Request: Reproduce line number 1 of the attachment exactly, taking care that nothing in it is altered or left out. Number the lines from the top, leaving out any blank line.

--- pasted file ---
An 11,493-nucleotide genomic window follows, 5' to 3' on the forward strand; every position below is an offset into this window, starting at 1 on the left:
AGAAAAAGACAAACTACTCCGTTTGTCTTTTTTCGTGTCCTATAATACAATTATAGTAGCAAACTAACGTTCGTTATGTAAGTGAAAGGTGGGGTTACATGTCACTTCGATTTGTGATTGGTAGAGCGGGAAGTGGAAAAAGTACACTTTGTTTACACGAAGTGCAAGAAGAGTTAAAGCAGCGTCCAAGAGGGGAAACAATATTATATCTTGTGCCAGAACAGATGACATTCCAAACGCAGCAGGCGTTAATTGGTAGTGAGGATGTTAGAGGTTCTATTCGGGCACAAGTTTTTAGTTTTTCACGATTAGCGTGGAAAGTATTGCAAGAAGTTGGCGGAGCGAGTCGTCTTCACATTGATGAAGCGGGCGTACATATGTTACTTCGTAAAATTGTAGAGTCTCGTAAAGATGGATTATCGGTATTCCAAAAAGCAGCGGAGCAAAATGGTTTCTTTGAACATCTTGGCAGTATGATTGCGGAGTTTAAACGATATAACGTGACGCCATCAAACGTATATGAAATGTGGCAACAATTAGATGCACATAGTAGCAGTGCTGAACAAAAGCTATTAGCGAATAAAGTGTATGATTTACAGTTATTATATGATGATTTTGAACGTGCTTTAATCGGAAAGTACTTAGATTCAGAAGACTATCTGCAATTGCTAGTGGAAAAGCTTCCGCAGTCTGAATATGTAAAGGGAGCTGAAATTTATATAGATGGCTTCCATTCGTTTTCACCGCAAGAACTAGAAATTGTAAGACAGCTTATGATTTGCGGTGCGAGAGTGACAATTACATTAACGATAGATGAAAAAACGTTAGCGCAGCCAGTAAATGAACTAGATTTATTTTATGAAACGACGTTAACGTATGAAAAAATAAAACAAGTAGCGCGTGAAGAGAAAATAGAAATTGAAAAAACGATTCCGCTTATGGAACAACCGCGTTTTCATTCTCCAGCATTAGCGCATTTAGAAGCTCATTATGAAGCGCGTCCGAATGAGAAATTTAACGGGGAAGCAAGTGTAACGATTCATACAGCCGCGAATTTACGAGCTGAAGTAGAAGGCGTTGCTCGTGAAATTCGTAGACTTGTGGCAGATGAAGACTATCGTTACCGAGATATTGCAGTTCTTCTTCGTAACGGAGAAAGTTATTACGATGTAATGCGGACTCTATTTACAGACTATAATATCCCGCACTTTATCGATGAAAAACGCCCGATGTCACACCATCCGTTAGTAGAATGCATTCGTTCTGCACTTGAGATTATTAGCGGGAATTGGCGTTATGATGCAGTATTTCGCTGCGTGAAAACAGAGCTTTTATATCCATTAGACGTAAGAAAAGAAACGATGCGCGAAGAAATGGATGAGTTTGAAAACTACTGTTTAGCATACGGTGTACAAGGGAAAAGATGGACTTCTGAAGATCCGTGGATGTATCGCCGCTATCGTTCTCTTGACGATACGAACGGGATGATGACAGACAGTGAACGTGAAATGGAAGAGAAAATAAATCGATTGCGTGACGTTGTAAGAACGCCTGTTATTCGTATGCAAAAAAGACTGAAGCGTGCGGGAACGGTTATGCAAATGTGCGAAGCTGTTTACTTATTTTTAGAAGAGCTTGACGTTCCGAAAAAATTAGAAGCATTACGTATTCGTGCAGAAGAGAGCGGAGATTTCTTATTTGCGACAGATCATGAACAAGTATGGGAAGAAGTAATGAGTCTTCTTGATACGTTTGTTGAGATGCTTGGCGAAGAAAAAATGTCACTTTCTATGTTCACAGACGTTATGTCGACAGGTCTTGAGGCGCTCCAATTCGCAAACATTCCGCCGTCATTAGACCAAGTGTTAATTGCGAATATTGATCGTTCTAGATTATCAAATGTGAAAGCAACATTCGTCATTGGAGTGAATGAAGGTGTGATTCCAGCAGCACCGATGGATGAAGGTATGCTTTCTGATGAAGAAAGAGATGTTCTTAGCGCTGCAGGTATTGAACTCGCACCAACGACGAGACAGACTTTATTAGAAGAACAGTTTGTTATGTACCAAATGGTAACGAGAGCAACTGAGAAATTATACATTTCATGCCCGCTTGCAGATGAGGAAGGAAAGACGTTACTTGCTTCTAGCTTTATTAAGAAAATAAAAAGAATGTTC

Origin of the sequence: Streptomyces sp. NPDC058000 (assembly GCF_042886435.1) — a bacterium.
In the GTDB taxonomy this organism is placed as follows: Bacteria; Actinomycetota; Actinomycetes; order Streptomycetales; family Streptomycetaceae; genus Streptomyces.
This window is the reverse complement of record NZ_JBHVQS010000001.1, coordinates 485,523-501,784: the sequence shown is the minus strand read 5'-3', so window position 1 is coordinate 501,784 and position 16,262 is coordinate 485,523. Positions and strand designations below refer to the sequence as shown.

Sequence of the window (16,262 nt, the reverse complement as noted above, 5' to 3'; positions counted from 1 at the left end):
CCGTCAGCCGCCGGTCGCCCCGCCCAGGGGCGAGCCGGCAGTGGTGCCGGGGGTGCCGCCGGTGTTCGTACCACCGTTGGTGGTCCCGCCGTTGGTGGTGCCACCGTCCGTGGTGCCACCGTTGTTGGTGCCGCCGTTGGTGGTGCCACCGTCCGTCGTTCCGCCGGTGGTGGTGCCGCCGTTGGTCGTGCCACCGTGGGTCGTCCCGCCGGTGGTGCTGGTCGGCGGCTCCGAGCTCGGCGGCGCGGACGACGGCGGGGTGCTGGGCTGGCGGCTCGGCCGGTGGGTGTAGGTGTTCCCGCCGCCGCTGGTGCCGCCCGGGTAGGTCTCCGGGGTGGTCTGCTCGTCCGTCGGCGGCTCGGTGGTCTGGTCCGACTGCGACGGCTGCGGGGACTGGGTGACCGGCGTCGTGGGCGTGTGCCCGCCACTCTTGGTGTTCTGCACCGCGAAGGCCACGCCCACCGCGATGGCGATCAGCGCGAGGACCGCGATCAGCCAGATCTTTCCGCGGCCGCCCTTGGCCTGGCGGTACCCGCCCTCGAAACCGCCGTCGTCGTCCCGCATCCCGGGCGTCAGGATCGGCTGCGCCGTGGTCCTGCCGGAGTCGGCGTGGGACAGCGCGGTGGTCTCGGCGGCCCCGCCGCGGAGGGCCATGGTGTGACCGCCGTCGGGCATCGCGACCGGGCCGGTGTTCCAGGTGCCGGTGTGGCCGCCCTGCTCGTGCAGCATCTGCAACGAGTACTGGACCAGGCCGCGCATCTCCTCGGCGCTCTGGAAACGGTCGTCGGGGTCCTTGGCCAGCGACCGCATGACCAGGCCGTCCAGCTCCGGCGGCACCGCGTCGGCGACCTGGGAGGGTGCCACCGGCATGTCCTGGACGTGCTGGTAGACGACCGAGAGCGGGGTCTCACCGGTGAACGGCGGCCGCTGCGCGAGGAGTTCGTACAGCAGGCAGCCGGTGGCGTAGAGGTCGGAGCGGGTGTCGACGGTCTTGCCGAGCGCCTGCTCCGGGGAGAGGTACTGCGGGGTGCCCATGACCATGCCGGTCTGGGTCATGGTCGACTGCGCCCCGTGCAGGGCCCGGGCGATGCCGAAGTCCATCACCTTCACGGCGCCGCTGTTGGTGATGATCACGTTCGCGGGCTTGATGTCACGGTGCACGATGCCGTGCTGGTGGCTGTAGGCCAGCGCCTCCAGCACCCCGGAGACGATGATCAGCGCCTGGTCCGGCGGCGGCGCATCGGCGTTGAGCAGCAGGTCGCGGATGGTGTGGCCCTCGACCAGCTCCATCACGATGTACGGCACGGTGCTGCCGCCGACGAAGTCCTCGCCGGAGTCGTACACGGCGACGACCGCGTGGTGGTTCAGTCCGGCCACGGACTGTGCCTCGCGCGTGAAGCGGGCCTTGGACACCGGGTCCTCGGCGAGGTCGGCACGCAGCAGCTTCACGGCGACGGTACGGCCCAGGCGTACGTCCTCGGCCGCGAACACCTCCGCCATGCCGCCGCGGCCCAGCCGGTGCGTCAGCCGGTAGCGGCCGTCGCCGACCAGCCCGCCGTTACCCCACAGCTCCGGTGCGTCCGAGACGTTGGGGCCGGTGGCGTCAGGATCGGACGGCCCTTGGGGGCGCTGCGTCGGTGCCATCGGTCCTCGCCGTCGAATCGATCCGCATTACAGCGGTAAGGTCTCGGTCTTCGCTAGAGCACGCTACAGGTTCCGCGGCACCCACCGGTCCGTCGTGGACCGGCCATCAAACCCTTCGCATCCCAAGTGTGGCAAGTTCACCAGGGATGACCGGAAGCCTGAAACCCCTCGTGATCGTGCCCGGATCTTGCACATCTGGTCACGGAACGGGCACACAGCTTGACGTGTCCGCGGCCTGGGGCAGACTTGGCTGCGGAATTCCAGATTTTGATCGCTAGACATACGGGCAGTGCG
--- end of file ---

An 11,493-nucleotide genomic window follows, 5' to 3' on the forward strand; every position below is an offset into this window, starting at 1 on the left: